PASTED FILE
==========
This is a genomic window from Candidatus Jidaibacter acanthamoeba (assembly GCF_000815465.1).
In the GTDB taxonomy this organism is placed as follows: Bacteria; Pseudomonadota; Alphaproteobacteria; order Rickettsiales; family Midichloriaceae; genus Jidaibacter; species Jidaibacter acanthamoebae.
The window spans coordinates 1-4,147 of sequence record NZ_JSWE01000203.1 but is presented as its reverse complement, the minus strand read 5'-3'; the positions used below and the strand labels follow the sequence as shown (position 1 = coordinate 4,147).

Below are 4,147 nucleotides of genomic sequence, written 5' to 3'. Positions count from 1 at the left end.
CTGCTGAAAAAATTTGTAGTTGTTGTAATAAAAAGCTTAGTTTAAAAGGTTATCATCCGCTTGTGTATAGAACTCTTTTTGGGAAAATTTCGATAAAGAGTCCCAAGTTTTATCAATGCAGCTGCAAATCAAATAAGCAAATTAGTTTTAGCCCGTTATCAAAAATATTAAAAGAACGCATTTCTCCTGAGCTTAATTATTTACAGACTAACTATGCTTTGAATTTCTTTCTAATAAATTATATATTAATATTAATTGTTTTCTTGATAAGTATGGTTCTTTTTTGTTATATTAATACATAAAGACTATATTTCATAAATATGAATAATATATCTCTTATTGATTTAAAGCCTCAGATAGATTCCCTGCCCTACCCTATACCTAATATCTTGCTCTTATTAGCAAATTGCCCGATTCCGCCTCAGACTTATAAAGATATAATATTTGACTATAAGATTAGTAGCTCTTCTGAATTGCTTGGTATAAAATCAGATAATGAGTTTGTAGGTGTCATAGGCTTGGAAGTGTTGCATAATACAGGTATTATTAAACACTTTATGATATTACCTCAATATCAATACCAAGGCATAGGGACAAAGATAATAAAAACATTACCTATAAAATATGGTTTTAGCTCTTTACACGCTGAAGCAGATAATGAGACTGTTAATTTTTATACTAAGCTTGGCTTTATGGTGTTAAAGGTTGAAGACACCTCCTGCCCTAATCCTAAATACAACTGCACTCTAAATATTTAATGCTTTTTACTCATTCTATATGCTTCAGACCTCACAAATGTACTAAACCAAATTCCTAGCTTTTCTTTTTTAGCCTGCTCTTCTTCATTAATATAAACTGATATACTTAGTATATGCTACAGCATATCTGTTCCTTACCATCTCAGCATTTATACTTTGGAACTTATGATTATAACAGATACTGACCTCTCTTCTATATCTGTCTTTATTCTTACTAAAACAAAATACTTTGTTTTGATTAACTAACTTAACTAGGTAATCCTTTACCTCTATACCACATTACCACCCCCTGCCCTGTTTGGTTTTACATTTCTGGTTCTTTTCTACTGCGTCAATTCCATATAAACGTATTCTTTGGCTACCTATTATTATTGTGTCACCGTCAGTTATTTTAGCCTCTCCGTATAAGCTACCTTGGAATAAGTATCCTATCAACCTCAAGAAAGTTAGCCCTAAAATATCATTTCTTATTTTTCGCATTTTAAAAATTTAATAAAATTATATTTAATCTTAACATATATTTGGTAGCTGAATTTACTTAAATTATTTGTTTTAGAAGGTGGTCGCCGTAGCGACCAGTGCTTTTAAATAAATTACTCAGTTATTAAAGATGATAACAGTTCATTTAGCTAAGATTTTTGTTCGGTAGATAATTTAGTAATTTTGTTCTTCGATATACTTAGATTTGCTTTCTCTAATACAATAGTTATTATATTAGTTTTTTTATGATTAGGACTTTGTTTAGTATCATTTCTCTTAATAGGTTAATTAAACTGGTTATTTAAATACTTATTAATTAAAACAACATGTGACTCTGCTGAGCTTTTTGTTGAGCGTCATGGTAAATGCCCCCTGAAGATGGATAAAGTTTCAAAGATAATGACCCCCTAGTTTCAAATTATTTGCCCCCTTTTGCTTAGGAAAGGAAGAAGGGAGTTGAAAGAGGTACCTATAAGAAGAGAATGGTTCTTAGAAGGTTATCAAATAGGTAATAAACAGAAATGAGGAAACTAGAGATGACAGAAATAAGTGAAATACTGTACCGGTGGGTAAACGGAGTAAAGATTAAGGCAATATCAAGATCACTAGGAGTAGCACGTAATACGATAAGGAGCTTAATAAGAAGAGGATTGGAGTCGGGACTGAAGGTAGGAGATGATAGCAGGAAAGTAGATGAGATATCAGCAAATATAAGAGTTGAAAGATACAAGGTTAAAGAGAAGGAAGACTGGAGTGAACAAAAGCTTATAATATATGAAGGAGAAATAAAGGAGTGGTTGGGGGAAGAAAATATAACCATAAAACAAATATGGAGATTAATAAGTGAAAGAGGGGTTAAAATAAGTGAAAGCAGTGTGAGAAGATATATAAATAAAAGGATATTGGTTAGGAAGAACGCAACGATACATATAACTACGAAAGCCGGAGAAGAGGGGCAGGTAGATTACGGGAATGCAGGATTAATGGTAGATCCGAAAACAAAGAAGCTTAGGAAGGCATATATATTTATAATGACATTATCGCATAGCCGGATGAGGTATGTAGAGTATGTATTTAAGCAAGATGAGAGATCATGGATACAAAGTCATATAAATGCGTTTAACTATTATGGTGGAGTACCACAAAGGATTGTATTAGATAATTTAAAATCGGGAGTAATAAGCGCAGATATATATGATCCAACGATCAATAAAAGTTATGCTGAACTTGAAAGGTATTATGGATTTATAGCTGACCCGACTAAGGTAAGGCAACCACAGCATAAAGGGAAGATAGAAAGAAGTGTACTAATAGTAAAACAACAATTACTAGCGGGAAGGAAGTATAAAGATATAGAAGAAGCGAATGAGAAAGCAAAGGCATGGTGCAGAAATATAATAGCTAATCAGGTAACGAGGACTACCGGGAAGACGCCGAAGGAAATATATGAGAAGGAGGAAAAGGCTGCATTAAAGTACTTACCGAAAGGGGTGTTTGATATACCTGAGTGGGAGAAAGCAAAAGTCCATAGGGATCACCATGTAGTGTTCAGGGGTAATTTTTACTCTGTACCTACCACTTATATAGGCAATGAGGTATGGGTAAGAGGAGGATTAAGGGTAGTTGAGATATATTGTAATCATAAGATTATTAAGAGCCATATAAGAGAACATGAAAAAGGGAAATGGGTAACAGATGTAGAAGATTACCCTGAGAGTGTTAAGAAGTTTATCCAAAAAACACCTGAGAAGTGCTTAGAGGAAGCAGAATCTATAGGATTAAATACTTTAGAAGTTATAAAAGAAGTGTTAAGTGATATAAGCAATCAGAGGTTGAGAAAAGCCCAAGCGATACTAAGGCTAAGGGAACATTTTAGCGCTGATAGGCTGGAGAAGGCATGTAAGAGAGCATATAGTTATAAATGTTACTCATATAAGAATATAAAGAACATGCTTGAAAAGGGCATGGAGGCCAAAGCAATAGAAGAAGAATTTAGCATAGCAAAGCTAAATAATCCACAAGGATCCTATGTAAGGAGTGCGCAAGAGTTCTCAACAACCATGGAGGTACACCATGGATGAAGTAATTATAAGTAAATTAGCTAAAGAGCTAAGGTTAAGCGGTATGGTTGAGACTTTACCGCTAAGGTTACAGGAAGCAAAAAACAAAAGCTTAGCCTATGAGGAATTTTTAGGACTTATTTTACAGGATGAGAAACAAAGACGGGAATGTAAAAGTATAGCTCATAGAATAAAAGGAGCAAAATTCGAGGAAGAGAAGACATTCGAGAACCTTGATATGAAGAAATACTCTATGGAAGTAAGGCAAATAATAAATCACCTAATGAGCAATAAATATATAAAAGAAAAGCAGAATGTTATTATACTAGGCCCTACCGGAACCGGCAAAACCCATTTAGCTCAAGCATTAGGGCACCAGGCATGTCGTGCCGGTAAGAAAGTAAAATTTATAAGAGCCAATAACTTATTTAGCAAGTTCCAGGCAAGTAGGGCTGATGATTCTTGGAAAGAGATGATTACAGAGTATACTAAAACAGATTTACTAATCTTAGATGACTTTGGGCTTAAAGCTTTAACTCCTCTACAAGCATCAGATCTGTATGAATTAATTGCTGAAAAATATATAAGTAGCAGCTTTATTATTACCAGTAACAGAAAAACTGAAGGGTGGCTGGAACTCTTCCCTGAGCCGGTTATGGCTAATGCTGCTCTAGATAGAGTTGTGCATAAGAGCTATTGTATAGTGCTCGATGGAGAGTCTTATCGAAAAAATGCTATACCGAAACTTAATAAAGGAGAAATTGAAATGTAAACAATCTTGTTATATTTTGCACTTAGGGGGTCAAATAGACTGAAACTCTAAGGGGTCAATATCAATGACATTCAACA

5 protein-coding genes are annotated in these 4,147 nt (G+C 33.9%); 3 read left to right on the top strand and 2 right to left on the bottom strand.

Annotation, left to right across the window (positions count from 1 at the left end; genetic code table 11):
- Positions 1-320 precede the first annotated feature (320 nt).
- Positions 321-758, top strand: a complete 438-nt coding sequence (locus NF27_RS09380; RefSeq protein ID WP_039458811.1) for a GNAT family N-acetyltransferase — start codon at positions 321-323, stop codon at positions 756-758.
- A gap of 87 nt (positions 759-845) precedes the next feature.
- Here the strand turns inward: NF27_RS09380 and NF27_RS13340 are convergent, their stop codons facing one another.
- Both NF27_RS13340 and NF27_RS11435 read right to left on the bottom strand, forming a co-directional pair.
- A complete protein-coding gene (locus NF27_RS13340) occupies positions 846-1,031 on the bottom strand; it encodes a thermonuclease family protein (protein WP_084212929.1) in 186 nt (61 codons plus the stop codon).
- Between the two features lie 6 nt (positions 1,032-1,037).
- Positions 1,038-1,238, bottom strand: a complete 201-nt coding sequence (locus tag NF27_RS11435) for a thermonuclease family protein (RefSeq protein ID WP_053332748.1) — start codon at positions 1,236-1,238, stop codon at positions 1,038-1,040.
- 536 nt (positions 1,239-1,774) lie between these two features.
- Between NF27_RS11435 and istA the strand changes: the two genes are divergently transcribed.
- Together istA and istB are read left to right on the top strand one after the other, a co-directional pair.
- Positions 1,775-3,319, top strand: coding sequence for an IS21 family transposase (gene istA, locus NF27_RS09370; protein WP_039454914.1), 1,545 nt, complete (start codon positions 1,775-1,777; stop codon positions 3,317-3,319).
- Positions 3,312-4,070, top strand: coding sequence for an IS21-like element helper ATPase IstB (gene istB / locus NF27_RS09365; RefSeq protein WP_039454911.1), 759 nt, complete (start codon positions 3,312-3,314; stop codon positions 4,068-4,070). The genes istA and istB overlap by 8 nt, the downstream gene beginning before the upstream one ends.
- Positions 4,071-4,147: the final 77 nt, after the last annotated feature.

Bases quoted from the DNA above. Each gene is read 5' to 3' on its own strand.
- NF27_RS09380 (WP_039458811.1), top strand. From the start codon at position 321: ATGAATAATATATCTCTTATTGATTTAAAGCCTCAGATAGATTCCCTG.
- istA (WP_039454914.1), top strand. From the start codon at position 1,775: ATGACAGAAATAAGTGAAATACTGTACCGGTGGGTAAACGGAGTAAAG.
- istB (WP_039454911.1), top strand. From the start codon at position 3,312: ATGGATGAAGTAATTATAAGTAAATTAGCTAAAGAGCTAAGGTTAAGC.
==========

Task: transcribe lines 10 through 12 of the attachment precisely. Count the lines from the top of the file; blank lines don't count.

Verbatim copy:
- A gap of 87 nt (positions 759-845) precedes the next feature.
- Here the strand turns inward: NF27_RS09380 and NF27_RS13340 are convergent, their stop codons facing one another.
- Both NF27_RS13340 and NF27_RS11435 read right to left on the bottom strand, forming a co-directional pair.